It’s hard to build trust within your team when they sense they are being micromanaged. “One manager I had would constantly correct even the littlest things, like how I arranged the pens on the desk,” recalls Amy. It’s demoralizing for employees to feel like they’re always being criticized, especially when they’re putting in effort to do a good job. When you do ask for an adjustment in behavior or protocol, explain the reason behind the change. It’ll stick.

 

Looking for more tips on how to take your management to the next level? The Washington Post recommends 10 great books on leadership, including Tommy Caldwell’s The Push.

 

*names have been changed

 

Emma Walker Head ShotAbout Emma Walker

Emma Walker is a freelance writer, editor, and an account manager with Golden, Colorado-based Bonfire Collective. Emma earned her M.S. in Outdoor and Environmental Education from Alaska Pacific University and has worked as an educator and guide at gyms, crags, and peaks around the American West.

 

Tags:  company culture  human resources  leadership  management 

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The Powerful Potential of a Positive Culture

Posted By Chris Stevenson, Wednesday, September 19, 2018
Updated: Thursday, October 18, 2018
Positive Company Culture

Employee engagement is tough to achieve, yet essential for success. There are three levels of employee engagement: engaged, disengaged, and actively disengaged. As you can imagine, engaged employees are the ones on your team doing a great job. They represent your vision, mission and culture. They help you create the customer experience you are seeking. However, according to Gallup's State of the Global Workplace report, on average, only 15% of employees are actually engaged. The rest of your team are either disengaged or, even worse, actively disengaged. Disengaged employees are barely getting by and not meeting your company standards. Actively disengaged employees are not only failing to meet expectations, but bringing down other employees. And remember, disengaged and actively disengaged comprise 85% of your staff! So how do we change this staggering number? The answer is creating and maintaining a positive company culture.

 

There are five keys to creating a positive company culture: inspiration, communication, participation, appreciation and evaluation. When you focus on all of these areas you create an environment that fosters a high level of employee engagement. This will inevitably invite an outstanding customer experience.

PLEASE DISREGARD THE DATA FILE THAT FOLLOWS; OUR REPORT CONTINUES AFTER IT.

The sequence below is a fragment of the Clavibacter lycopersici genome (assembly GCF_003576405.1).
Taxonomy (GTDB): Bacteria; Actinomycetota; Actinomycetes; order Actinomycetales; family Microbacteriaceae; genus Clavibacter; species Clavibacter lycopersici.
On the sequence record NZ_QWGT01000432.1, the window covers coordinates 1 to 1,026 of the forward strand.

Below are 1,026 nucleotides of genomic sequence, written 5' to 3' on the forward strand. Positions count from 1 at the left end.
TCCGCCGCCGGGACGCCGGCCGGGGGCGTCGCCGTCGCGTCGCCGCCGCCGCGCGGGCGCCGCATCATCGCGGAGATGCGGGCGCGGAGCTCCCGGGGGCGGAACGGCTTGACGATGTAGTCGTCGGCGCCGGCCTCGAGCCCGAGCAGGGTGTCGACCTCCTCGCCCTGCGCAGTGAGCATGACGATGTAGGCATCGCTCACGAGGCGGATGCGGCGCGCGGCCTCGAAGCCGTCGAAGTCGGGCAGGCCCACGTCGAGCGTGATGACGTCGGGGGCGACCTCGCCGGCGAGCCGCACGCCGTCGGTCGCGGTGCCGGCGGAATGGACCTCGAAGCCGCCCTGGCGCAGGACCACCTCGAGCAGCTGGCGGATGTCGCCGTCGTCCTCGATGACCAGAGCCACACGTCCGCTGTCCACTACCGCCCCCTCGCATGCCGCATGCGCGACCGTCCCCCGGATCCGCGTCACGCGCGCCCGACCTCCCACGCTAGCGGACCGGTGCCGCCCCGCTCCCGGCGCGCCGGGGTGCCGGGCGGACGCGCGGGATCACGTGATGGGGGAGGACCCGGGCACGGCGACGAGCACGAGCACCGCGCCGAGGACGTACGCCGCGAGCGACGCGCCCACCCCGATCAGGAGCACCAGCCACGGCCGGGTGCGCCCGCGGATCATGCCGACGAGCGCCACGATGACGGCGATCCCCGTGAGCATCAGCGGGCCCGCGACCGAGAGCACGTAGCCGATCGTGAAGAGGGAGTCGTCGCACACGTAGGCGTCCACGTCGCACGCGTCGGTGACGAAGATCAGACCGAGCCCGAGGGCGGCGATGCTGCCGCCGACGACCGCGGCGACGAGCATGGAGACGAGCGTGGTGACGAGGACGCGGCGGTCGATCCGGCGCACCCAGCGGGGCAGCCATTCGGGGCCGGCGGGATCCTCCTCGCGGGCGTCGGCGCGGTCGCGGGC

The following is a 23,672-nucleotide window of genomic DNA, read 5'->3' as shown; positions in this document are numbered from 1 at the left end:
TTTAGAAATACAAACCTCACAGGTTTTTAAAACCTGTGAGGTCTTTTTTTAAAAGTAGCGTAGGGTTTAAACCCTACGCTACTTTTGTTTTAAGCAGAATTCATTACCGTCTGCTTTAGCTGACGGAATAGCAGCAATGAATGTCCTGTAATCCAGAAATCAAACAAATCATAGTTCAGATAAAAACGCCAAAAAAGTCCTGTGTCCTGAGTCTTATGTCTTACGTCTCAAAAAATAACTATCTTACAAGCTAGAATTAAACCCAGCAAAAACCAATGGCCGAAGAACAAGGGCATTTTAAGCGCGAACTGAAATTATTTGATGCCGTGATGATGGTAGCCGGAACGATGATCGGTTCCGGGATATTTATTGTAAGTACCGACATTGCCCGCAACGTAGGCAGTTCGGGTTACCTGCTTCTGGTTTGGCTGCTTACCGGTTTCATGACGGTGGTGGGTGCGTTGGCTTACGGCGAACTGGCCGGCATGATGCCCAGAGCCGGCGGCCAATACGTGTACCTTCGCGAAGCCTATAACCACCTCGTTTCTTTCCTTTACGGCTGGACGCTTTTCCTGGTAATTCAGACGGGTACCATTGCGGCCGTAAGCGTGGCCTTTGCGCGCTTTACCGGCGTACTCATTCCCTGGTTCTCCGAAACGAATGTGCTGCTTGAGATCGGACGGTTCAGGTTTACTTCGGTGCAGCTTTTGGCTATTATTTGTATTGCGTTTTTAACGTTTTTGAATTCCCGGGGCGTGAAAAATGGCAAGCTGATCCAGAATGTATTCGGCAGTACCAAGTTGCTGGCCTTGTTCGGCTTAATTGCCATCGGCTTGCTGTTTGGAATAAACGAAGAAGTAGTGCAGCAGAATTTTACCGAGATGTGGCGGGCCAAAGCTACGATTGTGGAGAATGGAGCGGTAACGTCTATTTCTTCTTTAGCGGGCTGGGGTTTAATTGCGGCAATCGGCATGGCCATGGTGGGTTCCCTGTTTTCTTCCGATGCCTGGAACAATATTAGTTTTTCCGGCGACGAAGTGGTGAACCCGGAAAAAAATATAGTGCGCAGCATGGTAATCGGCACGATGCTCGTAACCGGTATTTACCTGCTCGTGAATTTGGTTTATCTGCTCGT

Inspiration

It all starts with inspiration. Inspiration involves creating and infusing a meaningful core purpose, mission statement and core values into your company culture. These essential tools illustrate that what the company does--and more importantly what the employees do--has real value. Effective core purpose, mission statement and core values should be the center of every decision made on behalf of company growth and member satisfaction. It is a leader’s job to create these and then make every employee aware of them and their importance.

 

Communication

The second step is communication. Make sure employees are always in the loop with what is going on with your company. In addition to keeping employees informed, it’s important to thoroughly and continuously communicate your expectations of your staff. Employees that are enlightened with communication are far more likely to stay engaged. Always over-communicate!

 

Participation

The third step is participation. The more employees feel that they contribute to the development and execution of the company’s goals, the more they engage. In practice, this can take many forms, including employee engagement surveys, development programs, and meeting effectiveness surveys. A specific example of an effective participation strategy that we use on a regular basis is a “start, stop and continue” survey. We ask our employees to tell us what we need to start doing, stop doing and continue doing. With that, employees can voice their opinions and truly impact the way our company operates. Participating employees are engaged employees.

 

Appreciation

The forth component is appreciation. While recognition and gratitude may seem a little fluffy, research demonstrates that they have a huge impact on employee engagement. Gratitude should be expressed specifically, on a timely basis, and frequently. It should be expressed in face-to-face conversations, made public in meetings, group emails, and on social media. Gratitude should always refer back to the core purpose, mission statement and core values. Expressing gratitude shows that what your employees do has meaning and is appreciated. Gallup studies have shown that to stay engaged, employees should be shown some sort of appreciation or gratitude at least once every seven days.

 

Evaluation

The last engagement piece is evaluation. Employees should be coached daily, causally evaluated quarterly, and formally evaluated annually. Just like appreciation, all of those methods of evaluation should refer back to the core purpose, mission statement and values. Evaluations should also include goal setting. When structured this way, employees know how their work meaningfully supports your company culture, and demonstrates your investment into their growth as human beings. Employees that know that they are growing and performing work that has real meaning stayed engaged. Take time to carefully and strategically craft your different forms of evaluations.

 

An Outstanding Member Experience Starts with Your Employees